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John Newton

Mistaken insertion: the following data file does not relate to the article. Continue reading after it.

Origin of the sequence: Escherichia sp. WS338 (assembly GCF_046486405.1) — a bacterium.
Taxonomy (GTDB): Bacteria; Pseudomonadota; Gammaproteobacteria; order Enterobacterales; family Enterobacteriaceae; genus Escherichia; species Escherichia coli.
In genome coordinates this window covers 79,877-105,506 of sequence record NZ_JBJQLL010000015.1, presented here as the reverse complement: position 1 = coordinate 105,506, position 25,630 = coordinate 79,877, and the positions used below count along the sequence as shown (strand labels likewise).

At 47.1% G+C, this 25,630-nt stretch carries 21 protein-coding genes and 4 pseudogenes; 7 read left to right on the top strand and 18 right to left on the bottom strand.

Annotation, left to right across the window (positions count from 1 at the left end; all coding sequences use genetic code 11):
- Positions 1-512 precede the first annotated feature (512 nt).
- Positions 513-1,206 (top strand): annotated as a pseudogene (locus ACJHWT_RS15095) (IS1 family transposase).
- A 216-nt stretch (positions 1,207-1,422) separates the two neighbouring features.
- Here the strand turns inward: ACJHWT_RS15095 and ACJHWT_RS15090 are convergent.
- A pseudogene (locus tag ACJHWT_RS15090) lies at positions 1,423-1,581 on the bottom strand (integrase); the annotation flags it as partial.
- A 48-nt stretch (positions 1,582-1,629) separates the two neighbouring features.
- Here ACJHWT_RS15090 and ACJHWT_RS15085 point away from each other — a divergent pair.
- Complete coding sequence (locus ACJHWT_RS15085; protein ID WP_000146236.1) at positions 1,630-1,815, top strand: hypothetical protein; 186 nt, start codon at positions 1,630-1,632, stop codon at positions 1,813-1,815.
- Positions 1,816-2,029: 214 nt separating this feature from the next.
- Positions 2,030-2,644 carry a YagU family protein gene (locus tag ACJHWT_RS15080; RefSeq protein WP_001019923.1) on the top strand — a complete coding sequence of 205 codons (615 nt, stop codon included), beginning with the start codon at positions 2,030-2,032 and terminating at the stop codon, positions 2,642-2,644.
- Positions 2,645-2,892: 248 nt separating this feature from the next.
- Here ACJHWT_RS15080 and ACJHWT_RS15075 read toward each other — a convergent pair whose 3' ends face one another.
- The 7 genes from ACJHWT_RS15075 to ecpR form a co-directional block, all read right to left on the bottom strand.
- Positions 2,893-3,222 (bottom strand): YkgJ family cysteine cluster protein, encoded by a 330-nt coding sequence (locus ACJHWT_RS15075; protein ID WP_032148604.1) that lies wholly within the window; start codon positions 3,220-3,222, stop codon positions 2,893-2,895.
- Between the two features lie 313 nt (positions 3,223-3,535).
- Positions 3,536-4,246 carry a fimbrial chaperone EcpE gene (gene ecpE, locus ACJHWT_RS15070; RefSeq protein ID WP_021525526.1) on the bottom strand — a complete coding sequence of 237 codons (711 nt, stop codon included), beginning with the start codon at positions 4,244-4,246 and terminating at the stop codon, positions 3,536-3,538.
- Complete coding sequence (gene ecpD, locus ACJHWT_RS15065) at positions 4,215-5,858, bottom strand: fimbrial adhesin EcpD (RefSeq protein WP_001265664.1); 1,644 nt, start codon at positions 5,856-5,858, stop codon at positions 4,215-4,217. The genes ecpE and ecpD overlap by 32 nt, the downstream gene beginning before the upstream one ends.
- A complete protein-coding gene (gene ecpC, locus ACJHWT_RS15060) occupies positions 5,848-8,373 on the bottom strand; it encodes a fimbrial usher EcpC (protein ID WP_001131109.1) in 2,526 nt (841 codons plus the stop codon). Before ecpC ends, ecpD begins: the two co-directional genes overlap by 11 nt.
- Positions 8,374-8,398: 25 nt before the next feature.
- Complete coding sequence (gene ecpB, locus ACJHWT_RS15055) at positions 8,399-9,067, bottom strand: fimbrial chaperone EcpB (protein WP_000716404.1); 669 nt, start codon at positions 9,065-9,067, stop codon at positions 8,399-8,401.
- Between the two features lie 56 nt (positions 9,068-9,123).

1725 - 1807 Person Name: John Newton (1725-1807) Author of "May the Grace of Christ our Saviour" in The Christian Hymnary. Bks. 1-4 John Newton (b. London, England, 1725; d. London, 1807) was born into a Christian home, but his godly mother died when he was seven, and he joined his father at sea when he was eleven. His licentious and tumul­tuous sailing life included a flogging for attempted desertion from the Royal Navy and captivity by a slave trader in West Africa. After his escape he himself became the captain of a slave ship. Several factors contributed to Newton's conversion: a near-drowning in 1748, the piety of his friend Mary Catlett, (whom he married in 1750), and his reading of Thomas à Kempis' Imitation of Christ. In 1754 he gave up the slave trade and, in association with William Wilberforce, eventually became an ardent abolitionist. After becoming a tide-surveyor in Liverpool, England, Newton came under the influence of George Whitefield and John and Charles Wesley and began to study for the for the ministry. He was ordained in the Church of England and served in Olney (1764-1780) and St. Mary Woolnoth, London (1780-1807). His legacy to the Christian church includes his hymns as well as his collaboration with William Cowper (PHH 434) in publishing Olney Hymns (1779), to which Newton contributed 280 hymns, including “Amazing Grace.” Bert Polman ================== Newton, John, who was born in London, July 24, 1725, and died there Dec. 21, 1807, occupied an unique position among the founders of the Evangelical School, due as much to the romance of his young life and the striking history of his conversion, as to his force of character. His mother, a pious Dissenter, stored his childish mind with Scripture, but died when he was seven years old. At the age of eleven, after two years' schooling, during which he learned the rudiments of Latin, he went to sea with his father. His life at sea teems with wonderful escapes, vivid dreams, and sailor recklessness. He grew into an abandoned and godless sailor. The religious fits of his boyhood changed into settled infidelity, through the study of Shaftesbury and the instruction of one of his comrades. Disappointing repeatedly the plans of his father, he was flogged as a deserter from the navy, and for fifteen months lived, half-starved and ill-treated, in abject degradation under a slave-dealer in Africa. The one restraining influence of his life was his faithful love for his future wife, Mary Catlett, formed when he was seventeen, and she only in her fourteenth year. A chance reading of Thomas à Kempis sowed the seed of his conversion; which quickened under the awful contemplations of a night spent in steering a water-logged vessel in the face of apparent death (1748). He was then twenty-three. The six following years, during which he commanded a slave ship, matured his Christian belief. Nine years more, spent chiefly at Liverpool, in intercourse with Whitefield, Wesley, and Nonconformists, in the study of Hebrew and Greek, in exercises of devotion and occasional preaching among the Dissenters, elapsed before his ordination to the curacy of Olney, Bucks (1764). The Olney period was the most fruitful of his life. His zeal in pastoral visiting, preaching and prayer-meetings was unwearied. He formed his lifelong friendship with Cowper, and became the spiritual father of Scott the commentator. At Olney his best works—-Omicron's Letters (1774); Olney Hymns (1779); Cardiphonia, written from Olney, though published 1781—were composed. As rector of St. Mary Woolnoth, London, in the centre of the Evangelical movement (1780-1807) his zeal was as ardent as before. In 1805, when no longer able to read his text, his reply when pressed to discontinue preaching, was, "What, shall the old African blasphemer stop while he can speak!" The story of his sins and his conversion, published by himself, and the subject of lifelong allusion, was the base of his influence; but it would have been little but for the vigour of his mind (shown even in Africa by his reading Euclid drawing its figures on the sand), his warm heart, candour, tolerance, and piety. These qualities gained him the friendship of Hannah More, Cecil, Wilberforce, and others; and his renown as a guide in experimental religion made him the centre of a host of inquirers, with whom he maintained patient, loving, and generally judicious correspondence, of which a monument remains in the often beautiful letters of Cardiphonia. As a hymnwriter, Montgomery says that he was distanced by Cowper. But Lord Selborne's contrast of the "manliness" of Newton and the "tenderness" of Cowper is far juster. A comparison of the hymns of both in The Book of Praise will show no great inequality between them. Amid much that is bald, tame, and matter-of-fact, his rich acquaintance with Scripture, knowledge of the heart, directness and force, and a certain sailor imagination, tell strongly. The one splendid hymn of praise, "Glorious things of thee are spoken," in the Olney collection, is his. "One there is above all others" has a depth of realizing love, sustained excellence of expression, and ease of development. "How sweet the name of Jesus sounds" is in Scriptural richness superior, and in structure, cadence, and almost tenderness, equal to Cowper's "Oh! for a closer walk with God." The most characteristic hymns are those which depict in the language of intense humiliation his mourning for the abiding sins of his regenerate life, and the sense of the withdrawal of God's face, coincident with the never-failing conviction of acceptance in The Beloved. The feeling may be seen in the speeches, writings, and diaries of his whole life. [Rev. H. Leigh Bennett, M.A.] A large number of Newton's hymns have some personal history connected with them, or were associated with circumstances of importance. These are annotated under their respective first lines. Of the rest, the known history of which is confined to the fact that they appeared in the Olney Hymns, 1779, the following are in common use:— 1. Be still, my heart, these anxious cares. Conflict. 2. Begone, unbelief, my Saviour is near. Trust. 3. By the poor widow's oil and meal. Providence. 4. Chief Shepherd of Thy chosen sheep. On behalf of Ministers. 5. Darkness overspreads us here. Hope. 6. Does the Gospel-word proclaim. Rest in Christ. 7. Fix my heart and eyes on Thine. True Happiness. 8. From Egypt lately freed. The Pilgrim's Song. 9. He Who on earth as man was Known. Christ the Rock. 10. How blest are they to whom the Lord. Gospel Privileges. 11. How blest the righteous are. Death of the Righteous. 12. How lost was my [our] condition. Christ the Physician. 13. How tedious and tasteless the hours. Fellowship with Christ. 14. How welcome to the saints [soul] when pressed. Sunday. 15. Hungry, and faint, and poor. Before Sermon. 16. In mercy, not in wrath, rebuke. Pleading for Mercy. 17. In themselves, as weak as worms. Power of Prayer. 18. Incarnate God, the soul that knows. The Believer's Safety. 19. Jesus, Who bought us with His blood. The God of Israel. "Teach us, 0 Lord, aright to plead," is from this hymn. 20. Joy is a [the] fruit that will not grow. Joy. 21. Let hearts and tongues unite. Close of the Year. From this "Now, through another year," is taken. 22. Let us adore the grace that seeks. New Year. 23. Mary to her [the] Saviour's tomb. Easter. 24. Mercy, 0 Thou Son of David. Blind Bartimeus. 25. My harp untun'd and laid aside. Hoping for a Revival. From this "While I to grief my soul gave way" is taken. 26. Nay, I cannot let thee go. Prayer. Sometimes, "Lord, I cannot let Thee go." 27. Now may He Who from the dead. After Sermon. 28. 0 happy they who know the Lord, With whom He deigns to dwell. Gospel Privilege. 29. O Lord, how vile am I. Lent. 30. On man in His own Image made. Adam. 31. 0 speak that gracious word again. Peace through Pardon. 32. Our Lord, Who knows full well. The Importunate Widow. Sometimes altered to "Jesus, Who knows full well," and again, "The Lord, Who truly knows." 33. Physician of my sin-sick soul. Lent. 34. Pleasing spring again is here. Spring. 35. Poor, weak, and worthless, though I am. Jesus the Friend. 36. Prepare a thankful song. Praise to Jesus. 37. Refreshed by the bread and wine. Holy Communion. Sometimes given as "Refreshed by sacred bread and wine." 38. Rejoice, believer, in the Lord. Sometimes “Let us rejoice in Christ the Lord." Perseverance. 39. Salvation, what a glorious plan. Salvation. 40. Saviour, shine and cheer my soul. Trust in Jesus. The cento "Once I thought my mountain strong," is from this hymn. 41. Saviour, visit Thy plantation. Prayer for the Church. 42. See another year [week] is gone. Uncertainty of Life. 43. See the corn again in ear. Harvest. 44. Sinner, art thou still secure? Preparation for the Future. 45. Sinners, hear the [thy] Saviour's call. Invitation. 46. Sovereign grace has power alone. The two Malefactors. 47. Stop, poor sinner, stop and think. Caution and Alarm. 48. Sweeter sounds than music knows. Christmas. 49. Sweet was the time when first I felt. Joy in Believing. 50. Ten thousand talents once I owed. Forgiveness and Peace. 51. The grass and flowers, which clothe the field. Hay-time. 52. The peace which God alone reveals. Close of Service. 53. Thy promise, Lord, and Thy command. Before Sermon. 54. Time, by moments, steals away. The New Year. 55. To Thee our wants are known. Close of Divine Service. 56. We seek a rest beyond the skies. Heaven anticipated. 57. When any turn from Zion's way. Jesus only. 58. When Israel, by divine command. God, the Guide and Sustainer of Life. 59. With Israel's God who can compare? After Sermon. 60. Yes, since God Himself has said it. Confidence. 61. Zion, the city of our God. Journeying Zionward. -- John Julian, Dictionary of Hymnology (1907) ================= Newton, J., p. 803, i. Another hymn in common use from the Olney Hymns, 1779, is "Let me dwell on Golgotha" (Holy Communion). --John Julian, Dictionary of Hymnology, Appendix, Part II (1907) ----- John Newton was born in London, July 24, 1725. His mother died when he was seven years old. In his eleventh year he accompanied his father, a sea captain, on a voyage. For several years his life was one of dissipation and crime. He was disgraced while in the navy. Afterwards he engaged in the slave trade. Returning to England in 1748, the vessel was nearly wrecked in a storm. This peril forced solemn reflection upon him, and from that time he was a changed man. It was six years, however, before he relinquished the slave trade, which was not then regarded as an unlawful occupation. But in 1754, he gave up sea-faring life, and holding some favourable civil position, began also religious work. In 1764, in his thirty-ninth year, he entered upon a regular ministry as the Curate of Olney. In this position he had intimate intercourse with Cowper, and with him produced the "Olney Hymns." In 1779, Newton became Rector of S. Mary Woolnoth, in London, in which position he became more widely known. It was here he died, Dec. 21, 1807, His published works are quite numerous, consisting of sermons, letters, devotional aids, and hymns. He calls his hymns "The fruit and expression of his own experience." --Annotations of the Hymnal, Charles Hutchins, M.A. 1872 See also in: Hymn Writers of the Church =======================